May 2018 Issue

Family Meal Traditions
By Jill Weisenberger, MS, RDN, CDE, CHWC
Today's Dietitian
Vol. 20, No. 20, P. 34

Learn how dietitian can get families to break bread together so they can enjoy a plethora of health benefits.

Americans love the family meal. At least they love the idea of breaking bread with loved ones and enjoying one another's company. After all, the family meal serves as a time for light banter, teachable moments, laughter, and just plain old catching up. The trouble is, many families just don't seem to be able to eat together as often as they wish. Dietitians, however, can help empower parents and other family members to overcome obstacles to sharing mealtime.

State of the Family Meal
How often do families eat together? According to David Emerson Feit, vice president of The Hartman Group, a research firm that conducts both survey research and in-depth interviews to understand family meals, statistics vary depending on the definition of a family meal. Considering a family meal is one that's eaten at home with food prepared at home and with other family members, about 50% of dinners in households with children are family dinners. Roughly one-third of breakfasts and one-quarter of lunches meet these criteria.

Parents prefer to eat home-prepared meals with their children. "More than two-thirds of parents say they want to eat with their kids every night if they could," Feit says. Parents say that eating together is more enjoyable and satisfying, a better value than eating alone, and an important opportunity to strengthen family bonds and social development. In addition, nearly 88% of adults say that home-prepped meals are more healthful than meals eaten outside the home, Feit adds.

In general, parents have several goals when they eat shared meals. One goal is for the food to be healthful. "Parents feel especially good about meeting that goal because it's part of taking care of people. Meeting everyone's individual tastes or needs is another level of success," Feit says. Social connection and quality time also are important goals of family meals. Parents struggle to meet all of these goals, so they often compromise on the foods' healthfulness. "Sometimes it's easier without healthful food," he explains.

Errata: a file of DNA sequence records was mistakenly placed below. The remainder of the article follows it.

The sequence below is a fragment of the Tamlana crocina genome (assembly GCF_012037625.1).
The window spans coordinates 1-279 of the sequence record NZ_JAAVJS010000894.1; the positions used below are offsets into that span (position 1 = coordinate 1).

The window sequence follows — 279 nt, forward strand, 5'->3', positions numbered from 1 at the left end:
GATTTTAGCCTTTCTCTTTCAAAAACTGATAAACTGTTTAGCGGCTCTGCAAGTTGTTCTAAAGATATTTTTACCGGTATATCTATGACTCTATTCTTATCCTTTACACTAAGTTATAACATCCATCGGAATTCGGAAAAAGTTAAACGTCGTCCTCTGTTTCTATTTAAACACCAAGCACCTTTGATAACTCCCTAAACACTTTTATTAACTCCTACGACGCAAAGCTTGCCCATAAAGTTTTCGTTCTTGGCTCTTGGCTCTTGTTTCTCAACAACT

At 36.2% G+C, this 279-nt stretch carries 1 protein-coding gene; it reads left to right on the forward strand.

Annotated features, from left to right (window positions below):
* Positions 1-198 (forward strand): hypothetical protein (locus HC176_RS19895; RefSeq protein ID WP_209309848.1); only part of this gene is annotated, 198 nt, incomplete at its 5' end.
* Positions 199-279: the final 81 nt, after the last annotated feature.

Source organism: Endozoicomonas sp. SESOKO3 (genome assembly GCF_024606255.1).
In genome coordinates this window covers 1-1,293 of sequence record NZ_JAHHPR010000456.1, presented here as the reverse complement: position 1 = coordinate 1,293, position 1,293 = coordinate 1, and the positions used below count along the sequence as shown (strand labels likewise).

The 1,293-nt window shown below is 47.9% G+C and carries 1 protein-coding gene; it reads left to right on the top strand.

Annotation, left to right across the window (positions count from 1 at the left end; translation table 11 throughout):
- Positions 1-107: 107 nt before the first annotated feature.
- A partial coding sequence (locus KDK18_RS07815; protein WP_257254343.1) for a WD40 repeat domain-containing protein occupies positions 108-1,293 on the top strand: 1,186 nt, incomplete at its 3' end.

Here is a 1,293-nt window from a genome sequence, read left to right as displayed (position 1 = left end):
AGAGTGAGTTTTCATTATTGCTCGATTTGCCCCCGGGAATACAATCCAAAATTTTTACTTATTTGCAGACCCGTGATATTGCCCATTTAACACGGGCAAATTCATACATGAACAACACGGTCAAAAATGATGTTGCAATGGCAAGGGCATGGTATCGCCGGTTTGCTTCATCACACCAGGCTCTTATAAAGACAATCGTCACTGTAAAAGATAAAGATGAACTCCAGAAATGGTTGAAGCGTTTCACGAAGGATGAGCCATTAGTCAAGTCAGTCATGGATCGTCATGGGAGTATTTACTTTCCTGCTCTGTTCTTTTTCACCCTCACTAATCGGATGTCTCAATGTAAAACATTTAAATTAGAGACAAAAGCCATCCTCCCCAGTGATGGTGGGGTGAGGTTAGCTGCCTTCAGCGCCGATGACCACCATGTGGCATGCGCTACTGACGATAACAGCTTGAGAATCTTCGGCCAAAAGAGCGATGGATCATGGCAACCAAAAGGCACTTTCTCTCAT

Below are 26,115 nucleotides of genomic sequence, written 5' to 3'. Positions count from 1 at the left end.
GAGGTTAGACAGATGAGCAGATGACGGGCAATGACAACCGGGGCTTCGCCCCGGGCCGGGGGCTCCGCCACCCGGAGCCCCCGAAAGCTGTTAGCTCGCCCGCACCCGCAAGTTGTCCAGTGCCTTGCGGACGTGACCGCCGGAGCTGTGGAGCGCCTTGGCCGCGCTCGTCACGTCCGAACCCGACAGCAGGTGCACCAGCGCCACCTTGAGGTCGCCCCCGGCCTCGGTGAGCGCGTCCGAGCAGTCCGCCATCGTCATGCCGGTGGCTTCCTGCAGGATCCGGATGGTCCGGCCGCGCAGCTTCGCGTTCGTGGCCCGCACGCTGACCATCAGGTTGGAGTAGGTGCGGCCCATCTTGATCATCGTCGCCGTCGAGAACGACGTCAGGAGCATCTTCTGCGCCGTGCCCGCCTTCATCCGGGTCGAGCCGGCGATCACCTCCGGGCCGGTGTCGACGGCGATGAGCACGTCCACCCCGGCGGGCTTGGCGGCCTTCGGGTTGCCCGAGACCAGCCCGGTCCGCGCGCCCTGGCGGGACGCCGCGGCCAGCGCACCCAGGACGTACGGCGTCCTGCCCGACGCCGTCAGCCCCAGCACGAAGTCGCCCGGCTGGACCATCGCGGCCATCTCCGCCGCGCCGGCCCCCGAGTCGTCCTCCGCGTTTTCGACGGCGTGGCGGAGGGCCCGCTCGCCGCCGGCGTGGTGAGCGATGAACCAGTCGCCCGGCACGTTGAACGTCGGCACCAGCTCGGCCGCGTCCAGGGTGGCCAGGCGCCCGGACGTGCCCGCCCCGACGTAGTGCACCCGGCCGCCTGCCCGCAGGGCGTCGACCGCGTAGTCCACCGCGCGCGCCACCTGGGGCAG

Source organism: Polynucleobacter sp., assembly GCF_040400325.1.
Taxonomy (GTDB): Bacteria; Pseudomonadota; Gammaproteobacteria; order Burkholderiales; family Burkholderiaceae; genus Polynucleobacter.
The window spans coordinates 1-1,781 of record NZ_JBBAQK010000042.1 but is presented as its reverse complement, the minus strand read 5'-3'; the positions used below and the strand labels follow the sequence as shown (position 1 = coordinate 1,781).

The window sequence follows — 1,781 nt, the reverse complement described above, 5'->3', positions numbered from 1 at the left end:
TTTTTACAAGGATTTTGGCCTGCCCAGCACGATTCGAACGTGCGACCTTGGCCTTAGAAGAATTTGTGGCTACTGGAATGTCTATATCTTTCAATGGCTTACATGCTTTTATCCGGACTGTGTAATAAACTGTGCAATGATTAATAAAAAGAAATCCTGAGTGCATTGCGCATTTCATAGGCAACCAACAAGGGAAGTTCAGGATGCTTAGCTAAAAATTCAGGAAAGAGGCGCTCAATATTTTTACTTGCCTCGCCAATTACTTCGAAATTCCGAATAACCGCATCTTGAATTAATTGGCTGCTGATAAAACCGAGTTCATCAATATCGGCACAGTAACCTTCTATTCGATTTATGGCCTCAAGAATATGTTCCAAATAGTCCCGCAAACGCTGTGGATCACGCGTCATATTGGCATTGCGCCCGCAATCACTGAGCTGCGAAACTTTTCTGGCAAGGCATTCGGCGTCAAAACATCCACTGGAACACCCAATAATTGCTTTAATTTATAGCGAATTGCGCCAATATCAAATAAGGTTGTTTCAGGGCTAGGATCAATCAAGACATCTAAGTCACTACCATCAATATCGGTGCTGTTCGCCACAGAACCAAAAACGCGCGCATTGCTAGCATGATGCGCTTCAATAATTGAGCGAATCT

Even when families eat together, they may not eat the same foods. About 20% of parents with preteens or school-aged children say they regularly provide a separate dinner for them. And about one-third of multiperson homes don't share the same main dish. Among homes with millennials, the tendency to prepare different foods is even greater.

Benefits of Family Meals
Evidence links shared meals with several positive outcomes for family members. It's difficult, however, to infer causal relationships. It may be that parents who implement family meals have greater resources or that families who dine together engage in other behaviors that lead to markers of better health and overall well-being. In addition, research results vary based on the definition of a family meal, the type of research conducted, and the population studied.

Improved Dietary Quality
Overall, research shows that eating as a family is associated with greater diet quality among children and adolescents. Those with a higher frequency of family meals consume more fruits, vegetables, calcium, iron, and a variety of vitamins. They eat breakfast more often and consume less soda and fast food, and fewer unhealthful snacks and fried foods. Parents may eat more healthfully as well. For young and middle-aged adults, shared meal frequency is associated with higher intakes of fruits, vegetables, dairy, whole grains, fiber, and several other key nutrients, as well as lower intakes of soft drinks and fast foods. There appear to be some gender differences among adults, with women showing greater dietary improvement.1

Better Weight Status
When it comes to weight, there are gender and racial differences. A review of 17 studies found that youth who ate at least three family meals per week were about 12% less likely to be overweight than their peers who ate family meals less frequently.2 The data may not apply to all populations, such as African American girls.1 Among parents in general, eating with their children is associated with lower BMI status. Among fathers, eating family meals at home is associated with lower BMI, but eating with their families outside the home is associated with higher BMI.

Less Use of Cigarettes, Drugs, and Alcohol Among Teens
According to The National Center on Addiction and Substance Abuse at Columbia University, children who have frequent dinners with their parents are less likely to drink alcohol, smoke, or use drugs. "Parental engagement fostered around the dinner table is one of the most potent tools to help parents raise healthy, drug-free children," the organization's report states.3 Compared with teens who have dinner with their parents at least five times per week, teens who have less than three family dinners per week are 350% more likely to say it's OK for teens their age to get drunk.

Good Family Relationships